One of the great lessons you’ve taught us all is that drawing takes time. I pass on your philosophy of better living through bad drawing to everyone I can. Studying, making cramped drawings leads to a better way to see, and then, remarkably, better visions about life. Thanks for the post and the drawings are amazing.

  16. Don McNulty

    Oh, that bloody supermarket parking lot.

  17. Cheryl Bakke Martin

    Thank you Danny, for sharing your father-son journey with Jack here for all of us to enjoy. It is to me as if you are forging through unknown territory carving a path that I see myself and my son traveling one day a couple years in the future (he’s in grade 11 right now). I take comfort in hearing how you navigate the emotional challenges, and how Jack is eagerly and confidently figuring out how to make his way in the uncertain art world. With his growing confidence, skill and wisdom and your easing in to parenting from afar…the surrendering and letting go of a beloved growing son, I am seeing a glimpse of what is possible for me and my son. I wish you both peace on your journey and thank you for helping to replace my anxiousness and worry with a bit of peace, courage and hope for the future. Blessings, Cheryl.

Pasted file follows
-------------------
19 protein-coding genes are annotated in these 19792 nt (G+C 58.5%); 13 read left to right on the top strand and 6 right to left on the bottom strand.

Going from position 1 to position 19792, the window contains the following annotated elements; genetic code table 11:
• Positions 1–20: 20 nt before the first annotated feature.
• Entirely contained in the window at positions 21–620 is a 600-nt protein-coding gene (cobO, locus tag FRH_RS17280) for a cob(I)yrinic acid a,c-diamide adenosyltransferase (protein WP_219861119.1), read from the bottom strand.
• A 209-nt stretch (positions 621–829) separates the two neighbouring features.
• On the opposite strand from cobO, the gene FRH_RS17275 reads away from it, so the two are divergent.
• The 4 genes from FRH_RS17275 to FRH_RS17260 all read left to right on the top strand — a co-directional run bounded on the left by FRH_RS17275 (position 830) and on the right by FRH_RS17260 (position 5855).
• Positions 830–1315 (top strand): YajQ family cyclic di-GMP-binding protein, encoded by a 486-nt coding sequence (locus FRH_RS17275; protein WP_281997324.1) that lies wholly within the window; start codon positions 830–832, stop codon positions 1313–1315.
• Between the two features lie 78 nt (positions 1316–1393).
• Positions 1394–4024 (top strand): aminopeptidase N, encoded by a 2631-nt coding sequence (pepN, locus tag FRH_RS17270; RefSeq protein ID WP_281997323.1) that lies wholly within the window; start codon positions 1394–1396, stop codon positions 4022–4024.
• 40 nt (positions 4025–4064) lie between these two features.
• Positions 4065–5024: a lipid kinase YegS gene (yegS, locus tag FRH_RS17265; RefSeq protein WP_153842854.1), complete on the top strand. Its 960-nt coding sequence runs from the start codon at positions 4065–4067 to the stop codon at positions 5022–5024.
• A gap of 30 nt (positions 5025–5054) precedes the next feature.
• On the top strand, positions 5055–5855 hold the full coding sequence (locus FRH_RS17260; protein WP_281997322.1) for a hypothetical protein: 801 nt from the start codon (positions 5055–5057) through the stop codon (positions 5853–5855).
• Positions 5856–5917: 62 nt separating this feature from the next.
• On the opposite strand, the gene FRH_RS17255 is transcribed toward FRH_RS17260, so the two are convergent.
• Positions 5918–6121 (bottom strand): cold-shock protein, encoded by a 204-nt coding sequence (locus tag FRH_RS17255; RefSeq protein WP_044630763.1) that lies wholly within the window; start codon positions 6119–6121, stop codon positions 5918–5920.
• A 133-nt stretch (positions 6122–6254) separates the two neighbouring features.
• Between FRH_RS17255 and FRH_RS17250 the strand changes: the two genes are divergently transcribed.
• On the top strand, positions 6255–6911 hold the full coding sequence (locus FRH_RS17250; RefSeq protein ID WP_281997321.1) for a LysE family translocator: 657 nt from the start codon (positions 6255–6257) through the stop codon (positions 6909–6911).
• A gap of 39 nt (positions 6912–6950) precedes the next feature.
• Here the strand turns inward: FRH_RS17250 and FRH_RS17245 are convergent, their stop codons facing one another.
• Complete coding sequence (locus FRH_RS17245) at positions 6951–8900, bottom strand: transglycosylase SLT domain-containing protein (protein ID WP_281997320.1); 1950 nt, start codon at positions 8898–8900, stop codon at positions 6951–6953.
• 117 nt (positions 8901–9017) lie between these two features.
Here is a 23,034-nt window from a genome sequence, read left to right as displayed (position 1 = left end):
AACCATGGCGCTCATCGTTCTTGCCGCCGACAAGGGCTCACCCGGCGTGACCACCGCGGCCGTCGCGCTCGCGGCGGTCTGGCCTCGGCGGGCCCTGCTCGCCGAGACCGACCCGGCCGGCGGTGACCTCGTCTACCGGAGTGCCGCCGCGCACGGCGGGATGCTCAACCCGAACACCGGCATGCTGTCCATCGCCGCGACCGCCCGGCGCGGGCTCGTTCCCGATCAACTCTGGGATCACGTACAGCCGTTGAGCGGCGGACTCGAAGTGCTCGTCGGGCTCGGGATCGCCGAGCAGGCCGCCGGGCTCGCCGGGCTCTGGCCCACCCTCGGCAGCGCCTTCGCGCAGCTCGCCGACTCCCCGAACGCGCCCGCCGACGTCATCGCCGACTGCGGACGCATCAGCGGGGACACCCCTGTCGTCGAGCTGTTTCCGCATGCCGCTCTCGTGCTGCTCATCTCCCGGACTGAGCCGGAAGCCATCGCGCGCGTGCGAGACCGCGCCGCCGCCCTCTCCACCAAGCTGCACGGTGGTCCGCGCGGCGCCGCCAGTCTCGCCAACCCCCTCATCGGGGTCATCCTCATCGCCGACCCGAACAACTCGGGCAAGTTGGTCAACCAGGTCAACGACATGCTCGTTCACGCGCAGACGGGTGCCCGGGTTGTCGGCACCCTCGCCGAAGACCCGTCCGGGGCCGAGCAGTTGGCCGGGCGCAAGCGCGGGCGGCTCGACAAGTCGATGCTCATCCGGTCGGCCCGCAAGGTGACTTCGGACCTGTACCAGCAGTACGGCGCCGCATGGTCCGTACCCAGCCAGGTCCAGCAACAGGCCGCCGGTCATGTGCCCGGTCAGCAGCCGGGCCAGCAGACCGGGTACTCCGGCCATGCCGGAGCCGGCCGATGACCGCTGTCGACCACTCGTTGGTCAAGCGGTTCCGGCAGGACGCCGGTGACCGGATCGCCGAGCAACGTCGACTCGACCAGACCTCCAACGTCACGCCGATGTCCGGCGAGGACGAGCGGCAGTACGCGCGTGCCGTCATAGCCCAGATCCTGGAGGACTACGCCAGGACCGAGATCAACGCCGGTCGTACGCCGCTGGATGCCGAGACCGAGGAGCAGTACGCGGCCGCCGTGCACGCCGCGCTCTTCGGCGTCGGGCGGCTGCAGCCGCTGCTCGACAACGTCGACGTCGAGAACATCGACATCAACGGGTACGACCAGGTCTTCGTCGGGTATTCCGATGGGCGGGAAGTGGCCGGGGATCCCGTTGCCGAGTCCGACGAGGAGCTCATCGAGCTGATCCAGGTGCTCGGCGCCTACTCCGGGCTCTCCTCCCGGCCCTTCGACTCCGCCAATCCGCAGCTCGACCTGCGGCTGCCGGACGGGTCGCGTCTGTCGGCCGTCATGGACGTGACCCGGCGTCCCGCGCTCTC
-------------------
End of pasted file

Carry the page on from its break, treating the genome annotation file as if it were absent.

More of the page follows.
18. Lynn Cohen

    I forgot to comment on the terrific drawings both. Is this mench your son Jack? Handsome fellow he is.

  19. Laure

    Reminds me of the old say, an overnight success—20 years in the making. Adding to that—whether you’re making a boy into a great man or a line drawing into high art.

    • Laure

      Should have said saying…not say. (What I would not give for articulate fingers!)

  20. Hanna

    why have you added a german phrase? :)